Clavulina cf cinerea/coralloides - This species appears to be confusable with both C. aff. coralloides and C. reae, as sometimes it is labeled C. coralloides and sometimes C. cinerea. We need better collections with more photos. Most collections seem to be labeled C. cinerea, but the two photos we have show more slender branches like C. coralloides so perhaps that will help distinguish it from C. reae. However, as C. aff coralloides can turn quite brown in age, this lookalike is going to be hard to distinguish. This needs further study. Sequenced from BC and WA.
Clavulina cf cinerea/coralloides © Eric Jain (currently whitish) and Steve Ness (currently grey-brown)
Clavulina cf rugosa - This is not a sister species of the EU C. rugosa, but a completely distinct species in the PNW that needs a new name. Its whitish branches are thicker and less busy than C. aff coralloides, and they won't turn grey in age, unless parasitized by Helminthosphaeria. Sequenced from WA and OR.
Clavulina aff castaneipes NC - a very interesting looking species with a brown hairy stem. The upper whitish branches may be thick like Clavulina aff. rugosa or thin like Clavulina aff. coralloides. It should be verified that both forms are the same species. Our OR and BC ITS sequences are 2% different from NC sequences that probably represent the real thing, and there is not record of how thick their branches were.
Clavulina cf rugosa © Julie Jones, Clavulina aff castaneipes © Michael Beug
- sp. JMK2019070, northern BC, actually fruited under grand fir, looked like C. cinerea, matching 4 uncultured oak root tip sequences from CA. ???
- 5 sequences of an uncultured species from OR and BC, no matching sequences and it may never even fruit here.
- 5 additional genetic species (4 from OR and 1 from BC) of one sequence each, uncultured from root tips (3 from oak). We need to find these sequences again to verify they're even clean sequences.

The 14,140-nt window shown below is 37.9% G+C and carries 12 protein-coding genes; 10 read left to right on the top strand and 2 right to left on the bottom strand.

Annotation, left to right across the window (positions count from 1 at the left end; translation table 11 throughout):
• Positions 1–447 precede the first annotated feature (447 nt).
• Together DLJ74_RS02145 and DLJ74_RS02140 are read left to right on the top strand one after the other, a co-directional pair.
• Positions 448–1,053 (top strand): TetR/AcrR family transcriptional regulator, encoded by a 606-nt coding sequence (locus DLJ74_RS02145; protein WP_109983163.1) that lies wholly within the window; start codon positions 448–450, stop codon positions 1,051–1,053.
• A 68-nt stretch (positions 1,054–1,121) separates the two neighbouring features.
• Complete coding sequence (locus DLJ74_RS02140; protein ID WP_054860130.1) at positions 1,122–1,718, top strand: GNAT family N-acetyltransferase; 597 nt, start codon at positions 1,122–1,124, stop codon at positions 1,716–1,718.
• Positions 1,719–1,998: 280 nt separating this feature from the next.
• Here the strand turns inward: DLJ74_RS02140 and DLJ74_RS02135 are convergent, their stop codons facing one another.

Multiclavula - click to expand
They are small whitish clubs growing near algal or moss tissue.
Multiclavula corynoides EU - growing from algae covered ground, this has been verified by matching within 3 bp to a sequence from the EU (the type area) and E NA, so the same species grows in all three areas.
Mutliclavula cf vernalis EU - a very, very similar species, this is our other least rare species, but it remains to be seen if it is actually here or just being confused with M. corynoides. We need samples.
Mutliclavula sharpii BC - another ground species described from Prince Rupert, BC. it is not known how far south the range extends. We need collections to verify it is a unique species not the same as one of the above.
Multiclavula cf mucida EU - growing from algae covered wood, E NA DNA is different than EU DNA, so they have a different sister species. It is not yet known if ours is the real thing or not. We need collections to find out.
Multiclavula cf coronilla Columbia -implied that there is a rumour that it occurs here in "Macrolichens of the PNW", but this seems doubtful, especially since some think it may be the same as M. mucida. We need proof before I will say it occurs here.
Multiclavula corynoides © Luca Hickey